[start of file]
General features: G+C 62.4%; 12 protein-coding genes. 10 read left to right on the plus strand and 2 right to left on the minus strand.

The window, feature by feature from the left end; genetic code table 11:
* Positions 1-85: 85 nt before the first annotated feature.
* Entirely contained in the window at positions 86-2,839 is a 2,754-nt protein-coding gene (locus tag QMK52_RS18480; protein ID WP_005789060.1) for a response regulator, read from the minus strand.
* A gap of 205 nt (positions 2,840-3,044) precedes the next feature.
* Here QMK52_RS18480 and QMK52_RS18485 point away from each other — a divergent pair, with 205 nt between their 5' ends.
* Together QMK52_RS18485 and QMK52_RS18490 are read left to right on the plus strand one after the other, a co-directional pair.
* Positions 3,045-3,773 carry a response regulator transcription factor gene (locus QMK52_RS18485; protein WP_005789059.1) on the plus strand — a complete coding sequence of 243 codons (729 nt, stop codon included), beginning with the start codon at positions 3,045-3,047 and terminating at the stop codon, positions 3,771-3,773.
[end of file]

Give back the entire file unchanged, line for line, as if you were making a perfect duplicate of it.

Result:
General features: G+C 62.4%; 12 protein-coding genes. 10 read left to right on the plus strand and 2 right to left on the minus strand.

The window, feature by feature from the left end; genetic code table 11:
* Positions 1-85: 85 nt before the first annotated feature.
* Entirely contained in the window at positions 86-2,839 is a 2,754-nt protein-coding gene (locus tag QMK52_RS18480; protein ID WP_005789060.1) for a response regulator, read from the minus strand.
* A gap of 205 nt (positions 2,840-3,044) precedes the next feature.
* Here QMK52_RS18480 and QMK52_RS18485 point away from each other — a divergent pair, with 205 nt between their 5' ends.
* Together QMK52_RS18485 and QMK52_RS18490 are read left to right on the plus strand one after the other, a co-directional pair.
* Positions 3,045-3,773 carry a response regulator transcription factor gene (locus QMK52_RS18485; protein WP_005789059.1) on the plus strand — a complete coding sequence of 243 codons (729 nt, stop codon included), beginning with the start codon at positions 3,045-3,047 and terminating at the stop codon, positions 3,771-3,773.